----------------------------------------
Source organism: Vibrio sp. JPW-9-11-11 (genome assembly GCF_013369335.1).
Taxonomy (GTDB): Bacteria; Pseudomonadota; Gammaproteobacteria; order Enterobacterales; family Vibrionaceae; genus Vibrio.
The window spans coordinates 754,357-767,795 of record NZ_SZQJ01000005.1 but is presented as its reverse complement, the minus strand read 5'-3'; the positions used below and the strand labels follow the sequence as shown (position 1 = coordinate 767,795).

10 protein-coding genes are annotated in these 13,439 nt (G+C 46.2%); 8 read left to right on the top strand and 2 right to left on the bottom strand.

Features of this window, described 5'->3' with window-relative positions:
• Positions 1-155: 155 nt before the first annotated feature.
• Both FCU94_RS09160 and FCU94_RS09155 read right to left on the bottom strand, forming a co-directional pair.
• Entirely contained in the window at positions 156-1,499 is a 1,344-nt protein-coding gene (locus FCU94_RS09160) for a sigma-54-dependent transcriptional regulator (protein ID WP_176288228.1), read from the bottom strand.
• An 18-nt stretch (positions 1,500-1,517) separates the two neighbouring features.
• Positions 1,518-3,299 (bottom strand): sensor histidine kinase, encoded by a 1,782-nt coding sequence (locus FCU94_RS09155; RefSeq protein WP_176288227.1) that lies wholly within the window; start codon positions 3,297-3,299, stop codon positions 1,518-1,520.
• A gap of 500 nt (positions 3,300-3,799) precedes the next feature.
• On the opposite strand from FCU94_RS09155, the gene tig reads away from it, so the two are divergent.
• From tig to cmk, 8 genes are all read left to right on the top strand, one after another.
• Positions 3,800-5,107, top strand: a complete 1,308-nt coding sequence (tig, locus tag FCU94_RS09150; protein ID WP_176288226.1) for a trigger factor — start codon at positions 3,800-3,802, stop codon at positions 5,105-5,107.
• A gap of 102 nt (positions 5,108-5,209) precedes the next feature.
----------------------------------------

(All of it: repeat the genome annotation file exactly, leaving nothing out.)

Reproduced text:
Source organism: Vibrio sp. JPW-9-11-11 (genome assembly GCF_013369335.1).
Taxonomy (GTDB): Bacteria; Pseudomonadota; Gammaproteobacteria; order Enterobacterales; family Vibrionaceae; genus Vibrio.
The window spans coordinates 754,357-767,795 of record NZ_SZQJ01000005.1 but is presented as its reverse complement, the minus strand read 5'-3'; the positions used below and the strand labels follow the sequence as shown (position 1 = coordinate 767,795).

10 protein-coding genes are annotated in these 13,439 nt (G+C 46.2%); 8 read left to right on the top strand and 2 right to left on the bottom strand.

Features of this window, described 5'->3' with window-relative positions:
• Positions 1-155: 155 nt before the first annotated feature.
• Both FCU94_RS09160 and FCU94_RS09155 read right to left on the bottom strand, forming a co-directional pair.
• Entirely contained in the window at positions 156-1,499 is a 1,344-nt protein-coding gene (locus FCU94_RS09160) for a sigma-54-dependent transcriptional regulator (protein ID WP_176288228.1), read from the bottom strand.
• An 18-nt stretch (positions 1,500-1,517) separates the two neighbouring features.
• Positions 1,518-3,299 (bottom strand): sensor histidine kinase, encoded by a 1,782-nt coding sequence (locus FCU94_RS09155; RefSeq protein WP_176288227.1) that lies wholly within the window; start codon positions 3,297-3,299, stop codon positions 1,518-1,520.
• A gap of 500 nt (positions 3,300-3,799) precedes the next feature.
• On the opposite strand from FCU94_RS09155, the gene tig reads away from it, so the two are divergent.
• From tig to cmk, 8 genes are all read left to right on the top strand, one after another.
• Positions 3,800-5,107, top strand: a complete 1,308-nt coding sequence (tig, locus tag FCU94_RS09150; protein ID WP_176288226.1) for a trigger factor — start codon at positions 3,800-3,802, stop codon at positions 5,105-5,107.
• A gap of 102 nt (positions 5,108-5,209) precedes the next feature.